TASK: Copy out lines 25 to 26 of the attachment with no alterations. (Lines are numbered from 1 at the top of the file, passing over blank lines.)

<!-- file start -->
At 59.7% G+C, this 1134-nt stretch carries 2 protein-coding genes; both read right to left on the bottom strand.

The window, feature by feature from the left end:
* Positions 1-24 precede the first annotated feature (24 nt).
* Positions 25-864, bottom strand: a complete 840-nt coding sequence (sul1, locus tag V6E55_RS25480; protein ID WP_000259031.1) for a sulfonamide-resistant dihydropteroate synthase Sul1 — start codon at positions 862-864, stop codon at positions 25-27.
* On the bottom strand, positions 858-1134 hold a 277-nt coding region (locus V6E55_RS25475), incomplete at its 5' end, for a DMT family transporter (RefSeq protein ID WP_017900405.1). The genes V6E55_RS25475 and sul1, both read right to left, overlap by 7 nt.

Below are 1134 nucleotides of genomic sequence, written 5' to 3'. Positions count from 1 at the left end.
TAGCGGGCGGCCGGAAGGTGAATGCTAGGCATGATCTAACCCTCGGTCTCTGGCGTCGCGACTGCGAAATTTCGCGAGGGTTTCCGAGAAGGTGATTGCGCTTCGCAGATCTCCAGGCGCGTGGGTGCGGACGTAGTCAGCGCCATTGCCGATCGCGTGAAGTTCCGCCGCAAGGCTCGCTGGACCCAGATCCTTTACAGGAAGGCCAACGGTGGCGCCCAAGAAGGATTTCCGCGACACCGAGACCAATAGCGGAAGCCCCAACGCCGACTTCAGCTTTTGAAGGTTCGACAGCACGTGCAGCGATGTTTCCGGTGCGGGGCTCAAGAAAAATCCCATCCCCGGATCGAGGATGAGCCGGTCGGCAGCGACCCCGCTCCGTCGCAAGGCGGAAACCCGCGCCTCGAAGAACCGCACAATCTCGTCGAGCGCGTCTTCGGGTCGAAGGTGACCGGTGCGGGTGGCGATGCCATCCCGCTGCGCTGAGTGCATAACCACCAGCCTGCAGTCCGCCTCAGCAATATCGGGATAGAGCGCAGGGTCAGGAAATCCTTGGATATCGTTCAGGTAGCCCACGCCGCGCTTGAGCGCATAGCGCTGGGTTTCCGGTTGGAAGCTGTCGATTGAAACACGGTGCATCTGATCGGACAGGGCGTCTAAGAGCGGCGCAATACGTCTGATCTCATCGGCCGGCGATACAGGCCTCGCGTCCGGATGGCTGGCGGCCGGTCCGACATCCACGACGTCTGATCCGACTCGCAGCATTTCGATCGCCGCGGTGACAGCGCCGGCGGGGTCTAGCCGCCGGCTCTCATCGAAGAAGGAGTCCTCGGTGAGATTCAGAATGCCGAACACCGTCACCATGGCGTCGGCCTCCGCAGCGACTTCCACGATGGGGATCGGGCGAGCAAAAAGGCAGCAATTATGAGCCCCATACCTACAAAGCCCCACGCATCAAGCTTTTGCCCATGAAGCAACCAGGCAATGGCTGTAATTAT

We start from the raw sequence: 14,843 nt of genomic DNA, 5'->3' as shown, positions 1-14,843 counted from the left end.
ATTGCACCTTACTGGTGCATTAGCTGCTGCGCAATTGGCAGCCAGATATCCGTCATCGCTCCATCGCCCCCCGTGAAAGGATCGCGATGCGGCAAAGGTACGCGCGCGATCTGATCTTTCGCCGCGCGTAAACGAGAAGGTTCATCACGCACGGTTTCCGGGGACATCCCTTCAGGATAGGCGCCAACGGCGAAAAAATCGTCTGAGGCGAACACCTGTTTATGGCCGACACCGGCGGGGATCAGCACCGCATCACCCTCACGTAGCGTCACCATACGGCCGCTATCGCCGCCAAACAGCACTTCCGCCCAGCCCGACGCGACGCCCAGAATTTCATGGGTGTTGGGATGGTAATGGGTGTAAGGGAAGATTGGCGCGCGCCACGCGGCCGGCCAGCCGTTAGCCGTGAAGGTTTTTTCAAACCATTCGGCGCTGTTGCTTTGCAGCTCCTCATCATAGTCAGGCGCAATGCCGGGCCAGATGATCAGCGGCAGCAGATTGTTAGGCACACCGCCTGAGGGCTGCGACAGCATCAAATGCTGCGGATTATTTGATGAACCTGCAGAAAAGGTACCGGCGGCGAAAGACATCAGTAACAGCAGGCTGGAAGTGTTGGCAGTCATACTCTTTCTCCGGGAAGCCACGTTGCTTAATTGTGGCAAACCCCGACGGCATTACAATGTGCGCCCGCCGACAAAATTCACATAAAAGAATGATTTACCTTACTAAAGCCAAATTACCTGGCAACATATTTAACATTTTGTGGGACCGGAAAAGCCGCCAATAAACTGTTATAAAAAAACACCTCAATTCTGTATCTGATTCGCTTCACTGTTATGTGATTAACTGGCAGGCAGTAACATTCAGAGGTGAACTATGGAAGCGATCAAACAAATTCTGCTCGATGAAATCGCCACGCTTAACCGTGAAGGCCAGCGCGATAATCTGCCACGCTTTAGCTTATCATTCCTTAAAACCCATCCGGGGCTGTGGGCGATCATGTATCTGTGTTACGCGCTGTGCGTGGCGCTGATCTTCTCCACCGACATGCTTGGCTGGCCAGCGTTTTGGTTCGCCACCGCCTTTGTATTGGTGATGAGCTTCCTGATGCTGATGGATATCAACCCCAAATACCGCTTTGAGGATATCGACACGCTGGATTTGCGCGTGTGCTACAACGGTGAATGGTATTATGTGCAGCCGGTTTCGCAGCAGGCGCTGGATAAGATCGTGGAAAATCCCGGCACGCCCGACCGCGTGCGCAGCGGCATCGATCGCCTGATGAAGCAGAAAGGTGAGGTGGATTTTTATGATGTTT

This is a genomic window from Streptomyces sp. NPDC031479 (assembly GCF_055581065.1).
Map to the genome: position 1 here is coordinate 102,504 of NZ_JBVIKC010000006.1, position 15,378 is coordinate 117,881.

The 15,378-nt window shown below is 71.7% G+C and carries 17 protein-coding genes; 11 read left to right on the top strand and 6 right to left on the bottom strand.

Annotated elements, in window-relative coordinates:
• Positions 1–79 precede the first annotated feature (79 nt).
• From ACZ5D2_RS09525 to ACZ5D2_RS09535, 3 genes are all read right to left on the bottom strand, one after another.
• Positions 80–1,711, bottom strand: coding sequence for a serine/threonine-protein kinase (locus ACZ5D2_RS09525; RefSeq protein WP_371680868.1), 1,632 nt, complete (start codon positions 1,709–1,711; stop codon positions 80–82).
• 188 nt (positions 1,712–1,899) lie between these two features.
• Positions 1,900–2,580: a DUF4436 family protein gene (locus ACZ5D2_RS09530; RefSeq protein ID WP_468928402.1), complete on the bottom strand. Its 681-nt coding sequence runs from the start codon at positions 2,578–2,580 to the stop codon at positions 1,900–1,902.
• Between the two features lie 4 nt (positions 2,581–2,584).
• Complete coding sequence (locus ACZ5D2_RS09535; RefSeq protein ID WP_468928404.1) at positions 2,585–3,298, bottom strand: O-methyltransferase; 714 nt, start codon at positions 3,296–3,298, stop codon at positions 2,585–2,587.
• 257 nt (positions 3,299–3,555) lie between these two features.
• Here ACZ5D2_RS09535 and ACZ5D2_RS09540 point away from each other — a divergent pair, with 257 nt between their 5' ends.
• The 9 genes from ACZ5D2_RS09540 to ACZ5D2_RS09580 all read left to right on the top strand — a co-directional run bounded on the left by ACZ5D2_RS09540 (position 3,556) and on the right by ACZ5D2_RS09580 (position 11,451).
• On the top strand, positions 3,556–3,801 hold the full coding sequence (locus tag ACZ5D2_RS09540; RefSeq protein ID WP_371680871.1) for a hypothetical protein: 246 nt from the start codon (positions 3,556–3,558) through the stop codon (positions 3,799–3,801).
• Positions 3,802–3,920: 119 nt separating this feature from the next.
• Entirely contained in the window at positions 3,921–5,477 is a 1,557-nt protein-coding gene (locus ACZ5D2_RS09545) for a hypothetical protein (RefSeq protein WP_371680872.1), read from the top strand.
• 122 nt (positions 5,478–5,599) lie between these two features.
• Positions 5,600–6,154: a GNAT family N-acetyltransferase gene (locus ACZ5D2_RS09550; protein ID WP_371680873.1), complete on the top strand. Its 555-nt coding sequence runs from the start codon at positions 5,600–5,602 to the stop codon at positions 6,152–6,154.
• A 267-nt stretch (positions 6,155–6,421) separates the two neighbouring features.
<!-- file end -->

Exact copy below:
• Positions 3,802–3,920: 119 nt separating this feature from the next.
• Entirely contained in the window at positions 3,921–5,477 is a 1,557-nt protein-coding gene (locus ACZ5D2_RS09545) for a hypothetical protein (RefSeq protein WP_371680872.1), read from the top strand.